Russia’s state security service has accused British diplomats of spying in Moscow using electronic rocks. It’s an obvious hack, when you think about it — a bluetooth enabled PDA in a hollowed out rock could be used to drop off or pickup heavily encrypted documents from spys as they stroll by. The only problem would be power. Such a bluetooth rock would be much better than Alger Hiss’s pumpkin patch.

In an infamous spy case from the early days of the cold war, US State Department official Alger Hiss was accused (by a young Richard Nixon!) of passing documents via rolls of microfilm secreted in a hollowed-out pumpkin on his Maryland farm. But, technology marches on, with wireless rocks replacing pumpkins.

The March of Progress
1948
2006
In 1948 Alger Hiss was accused of transferring secrets using microfilm in a hollowed out pumpkin.
In 2006 the British were accused of transferring secrets using a wireless enabled PDA in a hollowed out rock.
cost: low
encryption: no
durability: low
models: Jack-o’-lantern, squash
vulnerable to: rodents, fungus, kids
pluses: organic, biodegradable
negatives: decay, rot
cost: medium
encryption: yes
durability: high
models: igneous, sedimentary
vulnerable to: bluejacking, spyware
pluses: tetris, plays mp3s
negatives: heavy

xpod senses what music you’d like to hear

January 28th, 2006

A group of UMBC students working with Professor Zary Segall have built a prototype music player that senses its user’s emotional state and level of activity and picks appropriate music. The prototype system uses BodyMedia’s SenseWear, which detects continuous data from the wearer’s skin and wirelessly transmits the data stream to the xpod prototype. The physiological data includes energy expenditure (calories burned), duration of physical activity, number of steps taken, and sleep/wake states. A neural network system is used to learn associations between these biometric parameters and the user’s preferences for music and the resulting model is then used to dynamically construct the xpod’s playlist. Read more about the xpod prototype in this recent paper:

XPod a human activity and emotion aware mobile music player, Sandor Dornbush, Kevin Fisher, Kyle McKay, Alex Prikhodko and Zary Segall.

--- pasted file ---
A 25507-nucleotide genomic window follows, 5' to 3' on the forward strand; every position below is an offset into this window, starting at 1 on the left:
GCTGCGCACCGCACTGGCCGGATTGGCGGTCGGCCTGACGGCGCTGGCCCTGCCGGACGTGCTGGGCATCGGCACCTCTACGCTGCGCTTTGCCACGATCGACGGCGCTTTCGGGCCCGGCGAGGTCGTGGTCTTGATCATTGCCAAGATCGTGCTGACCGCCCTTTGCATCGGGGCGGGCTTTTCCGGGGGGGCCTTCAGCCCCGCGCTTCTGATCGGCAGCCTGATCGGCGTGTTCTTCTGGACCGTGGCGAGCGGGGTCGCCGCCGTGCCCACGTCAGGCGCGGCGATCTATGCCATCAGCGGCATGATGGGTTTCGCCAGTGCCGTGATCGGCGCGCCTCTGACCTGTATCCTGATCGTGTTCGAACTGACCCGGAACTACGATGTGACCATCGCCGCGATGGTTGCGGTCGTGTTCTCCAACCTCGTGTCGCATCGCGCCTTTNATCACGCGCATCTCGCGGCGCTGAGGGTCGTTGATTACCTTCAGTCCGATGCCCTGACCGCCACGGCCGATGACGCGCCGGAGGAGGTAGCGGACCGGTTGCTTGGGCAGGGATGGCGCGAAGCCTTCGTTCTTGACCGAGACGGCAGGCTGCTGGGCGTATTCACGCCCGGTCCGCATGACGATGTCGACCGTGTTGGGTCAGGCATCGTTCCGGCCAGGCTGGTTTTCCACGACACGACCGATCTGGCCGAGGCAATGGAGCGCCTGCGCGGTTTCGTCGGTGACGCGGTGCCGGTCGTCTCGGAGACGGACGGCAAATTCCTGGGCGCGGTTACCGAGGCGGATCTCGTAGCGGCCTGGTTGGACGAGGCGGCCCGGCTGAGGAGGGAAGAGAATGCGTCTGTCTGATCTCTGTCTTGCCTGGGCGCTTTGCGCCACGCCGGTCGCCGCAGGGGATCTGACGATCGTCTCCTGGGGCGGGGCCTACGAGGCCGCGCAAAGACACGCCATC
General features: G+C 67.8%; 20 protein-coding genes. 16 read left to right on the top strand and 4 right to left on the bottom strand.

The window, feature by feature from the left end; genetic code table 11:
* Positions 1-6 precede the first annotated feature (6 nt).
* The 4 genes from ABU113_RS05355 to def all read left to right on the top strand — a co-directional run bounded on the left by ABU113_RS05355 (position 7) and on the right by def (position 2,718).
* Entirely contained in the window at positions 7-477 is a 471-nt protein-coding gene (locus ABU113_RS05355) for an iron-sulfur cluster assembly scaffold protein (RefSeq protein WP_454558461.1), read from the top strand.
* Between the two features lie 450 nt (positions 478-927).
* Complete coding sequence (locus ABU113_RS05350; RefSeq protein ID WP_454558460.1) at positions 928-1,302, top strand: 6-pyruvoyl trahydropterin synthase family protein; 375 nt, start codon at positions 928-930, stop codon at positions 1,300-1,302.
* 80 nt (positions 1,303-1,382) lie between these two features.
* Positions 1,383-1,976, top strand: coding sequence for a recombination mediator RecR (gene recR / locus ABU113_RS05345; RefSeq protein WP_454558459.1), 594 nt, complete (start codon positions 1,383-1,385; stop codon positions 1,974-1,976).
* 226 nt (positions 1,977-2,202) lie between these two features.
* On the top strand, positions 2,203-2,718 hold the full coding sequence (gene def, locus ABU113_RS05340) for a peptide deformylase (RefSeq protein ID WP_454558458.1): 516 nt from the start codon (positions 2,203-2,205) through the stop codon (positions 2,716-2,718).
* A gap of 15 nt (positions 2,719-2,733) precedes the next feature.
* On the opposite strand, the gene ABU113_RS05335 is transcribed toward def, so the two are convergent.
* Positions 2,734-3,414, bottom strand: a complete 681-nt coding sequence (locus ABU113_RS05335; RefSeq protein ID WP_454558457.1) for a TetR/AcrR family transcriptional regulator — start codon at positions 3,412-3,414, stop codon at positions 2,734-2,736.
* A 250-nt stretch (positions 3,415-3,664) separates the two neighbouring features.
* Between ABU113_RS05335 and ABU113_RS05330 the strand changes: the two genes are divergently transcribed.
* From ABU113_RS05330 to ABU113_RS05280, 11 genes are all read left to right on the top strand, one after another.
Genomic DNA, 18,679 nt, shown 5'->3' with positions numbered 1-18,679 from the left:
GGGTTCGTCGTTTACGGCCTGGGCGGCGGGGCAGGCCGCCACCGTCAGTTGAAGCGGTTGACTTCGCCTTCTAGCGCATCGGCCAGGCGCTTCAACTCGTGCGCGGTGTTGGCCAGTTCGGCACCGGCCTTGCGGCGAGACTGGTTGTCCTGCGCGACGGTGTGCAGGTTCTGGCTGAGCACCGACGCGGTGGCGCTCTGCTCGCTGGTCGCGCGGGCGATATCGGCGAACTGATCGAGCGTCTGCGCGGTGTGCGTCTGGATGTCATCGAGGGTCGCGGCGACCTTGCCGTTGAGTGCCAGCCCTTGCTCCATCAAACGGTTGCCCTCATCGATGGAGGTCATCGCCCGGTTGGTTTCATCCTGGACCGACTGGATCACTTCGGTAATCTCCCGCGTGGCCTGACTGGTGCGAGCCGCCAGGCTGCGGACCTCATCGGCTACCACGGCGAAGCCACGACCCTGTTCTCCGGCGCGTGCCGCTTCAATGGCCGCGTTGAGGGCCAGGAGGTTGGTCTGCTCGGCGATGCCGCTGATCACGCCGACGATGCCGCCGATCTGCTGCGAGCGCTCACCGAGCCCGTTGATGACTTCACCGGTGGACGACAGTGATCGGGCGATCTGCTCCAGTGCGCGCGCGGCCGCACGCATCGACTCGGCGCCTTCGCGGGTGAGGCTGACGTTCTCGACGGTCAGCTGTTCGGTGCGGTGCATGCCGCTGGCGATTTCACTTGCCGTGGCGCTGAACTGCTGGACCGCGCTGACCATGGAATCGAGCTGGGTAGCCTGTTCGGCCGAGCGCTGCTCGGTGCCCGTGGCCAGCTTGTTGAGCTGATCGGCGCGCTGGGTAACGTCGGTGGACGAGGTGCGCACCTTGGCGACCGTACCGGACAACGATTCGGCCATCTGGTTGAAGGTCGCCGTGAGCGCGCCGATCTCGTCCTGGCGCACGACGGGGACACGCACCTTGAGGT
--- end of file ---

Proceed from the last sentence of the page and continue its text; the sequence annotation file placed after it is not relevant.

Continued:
Ping-O-Matic temporarily down

January 13th, 2006

Ping-O-Matic, a great tool and arguably the most popular update ping service is currently down. Matt blogs about a complete revamp. Apparently their current system was accepting pings on just one box!. Technorati is helping them out.

Most of us don’t even bother to check which update ping services our blog software notifies automatically. Now, is this a good enough motivation to notify additional update ping services ? If yes, who is set to gain? Given the recent valuation of weblogs.com, a short downtime of Ping-O-Matic might well create another multi-million dollar asset.

Related:
Attention WordPress users!!! from Nick Starr, Ping-o-Matic is offline from Jeff Smith, Pingomatic is gone from Alan Fraser.


Context aware ipod knows what to play

January 10th, 2006

XPOD is a prototype portable music player that can sense a user’s context — what she is doing, her level of activity, mood, etc. — and that to refine its playlist. The device monitors several external variables from a streaming version of the BodyMedia SenseWear to model the user’s context and predict the most appropriate music genre via a neural network.


Smart Car Knows How to Park Itself and More

December 25th, 2005

German engineers are working on a new smart car that knows how to find empty parking spaces and park itself.

Parkmate, which is expected to be available from 2008, is part of a battery of technology being developed by Siemens VDO, one of the world’s major suppliers of in-car electronics.


Welcome to the Splogosphere: 75% of new pings are spings (splogs)

December 15th, 2005

In the blogosphere, pings are notifications sent by updated blogs to PingServers. A major issue recently has been unjustified pings, also known as Spings, sent by Splogs. Splogs have been discussed a lot recently, including an interesting thread on post piracy that Steve Rubel initiated on Micropersuasion.